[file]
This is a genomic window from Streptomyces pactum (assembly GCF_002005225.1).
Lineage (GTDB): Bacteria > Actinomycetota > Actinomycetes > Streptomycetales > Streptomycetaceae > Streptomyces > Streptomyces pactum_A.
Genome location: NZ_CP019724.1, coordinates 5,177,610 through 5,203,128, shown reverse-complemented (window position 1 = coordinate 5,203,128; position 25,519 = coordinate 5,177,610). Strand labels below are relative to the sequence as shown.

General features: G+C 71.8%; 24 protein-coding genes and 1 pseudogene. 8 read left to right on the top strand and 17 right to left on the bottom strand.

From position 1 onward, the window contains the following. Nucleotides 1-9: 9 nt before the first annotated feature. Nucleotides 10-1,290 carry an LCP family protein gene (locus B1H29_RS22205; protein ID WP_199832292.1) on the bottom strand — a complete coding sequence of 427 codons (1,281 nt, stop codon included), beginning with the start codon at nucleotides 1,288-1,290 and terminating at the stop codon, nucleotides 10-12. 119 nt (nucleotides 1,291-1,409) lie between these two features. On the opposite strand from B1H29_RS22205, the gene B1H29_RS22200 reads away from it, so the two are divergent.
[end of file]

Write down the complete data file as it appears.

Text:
This is a genomic window from Streptomyces pactum (assembly GCF_002005225.1).
Lineage (GTDB): Bacteria > Actinomycetota > Actinomycetes > Streptomycetales > Streptomycetaceae > Streptomyces > Streptomyces pactum_A.
Genome location: NZ_CP019724.1, coordinates 5,177,610 through 5,203,128, shown reverse-complemented (window position 1 = coordinate 5,203,128; position 25,519 = coordinate 5,177,610). Strand labels below are relative to the sequence as shown.

General features: G+C 71.8%; 24 protein-coding genes and 1 pseudogene. 8 read left to right on the top strand and 17 right to left on the bottom strand.

From position 1 onward, the window contains the following. Nucleotides 1-9: 9 nt before the first annotated feature. Nucleotides 10-1,290 carry an LCP family protein gene (locus B1H29_RS22205; protein ID WP_199832292.1) on the bottom strand — a complete coding sequence of 427 codons (1,281 nt, stop codon included), beginning with the start codon at nucleotides 1,288-1,290 and terminating at the stop codon, nucleotides 10-12. 119 nt (nucleotides 1,291-1,409) lie between these two features. On the opposite strand from B1H29_RS22205, the gene B1H29_RS22200 reads away from it, so the two are divergent.